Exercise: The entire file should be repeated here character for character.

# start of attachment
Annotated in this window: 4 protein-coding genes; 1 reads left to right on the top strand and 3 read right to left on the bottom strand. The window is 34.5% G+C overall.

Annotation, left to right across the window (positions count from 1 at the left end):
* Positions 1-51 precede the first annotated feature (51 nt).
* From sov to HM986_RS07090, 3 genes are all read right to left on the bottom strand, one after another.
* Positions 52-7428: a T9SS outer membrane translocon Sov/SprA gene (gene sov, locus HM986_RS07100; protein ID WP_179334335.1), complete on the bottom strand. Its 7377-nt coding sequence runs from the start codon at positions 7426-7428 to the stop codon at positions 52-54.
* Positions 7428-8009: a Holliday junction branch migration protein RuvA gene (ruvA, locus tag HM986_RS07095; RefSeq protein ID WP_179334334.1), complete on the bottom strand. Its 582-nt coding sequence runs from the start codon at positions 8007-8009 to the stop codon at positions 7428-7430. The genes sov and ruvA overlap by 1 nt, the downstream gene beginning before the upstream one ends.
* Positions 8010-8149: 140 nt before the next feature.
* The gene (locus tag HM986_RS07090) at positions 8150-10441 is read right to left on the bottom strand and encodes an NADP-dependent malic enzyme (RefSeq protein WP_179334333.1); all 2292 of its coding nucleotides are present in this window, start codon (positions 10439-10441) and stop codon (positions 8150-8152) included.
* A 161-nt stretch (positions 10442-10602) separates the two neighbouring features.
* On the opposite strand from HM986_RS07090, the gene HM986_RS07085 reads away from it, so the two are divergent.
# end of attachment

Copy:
Annotated in this window: 4 protein-coding genes; 1 reads left to right on the top strand and 3 read right to left on the bottom strand. The window is 34.5% G+C overall.

Annotation, left to right across the window (positions count from 1 at the left end):
* Positions 1-51 precede the first annotated feature (51 nt).
* From sov to HM986_RS07090, 3 genes are all read right to left on the bottom strand, one after another.
* Positions 52-7428: a T9SS outer membrane translocon Sov/SprA gene (gene sov, locus HM986_RS07100; protein ID WP_179334335.1), complete on the bottom strand. Its 7377-nt coding sequence runs from the start codon at positions 7426-7428 to the stop codon at positions 52-54.
* Positions 7428-8009: a Holliday junction branch migration protein RuvA gene (ruvA, locus tag HM986_RS07095; RefSeq protein ID WP_179334334.1), complete on the bottom strand. Its 582-nt coding sequence runs from the start codon at positions 8007-8009 to the stop codon at positions 7428-7430. The genes sov and ruvA overlap by 1 nt, the downstream gene beginning before the upstream one ends.
* Positions 8010-8149: 140 nt before the next feature.
* The gene (locus tag HM986_RS07090) at positions 8150-10441 is read right to left on the bottom strand and encodes an NADP-dependent malic enzyme (RefSeq protein WP_179334333.1); all 2292 of its coding nucleotides are present in this window, start codon (positions 10439-10441) and stop codon (positions 8150-8152) included.
* A 161-nt stretch (positions 10442-10602) separates the two neighbouring features.
* On the opposite strand from HM986_RS07090, the gene HM986_RS07085 reads away from it, so the two are divergent.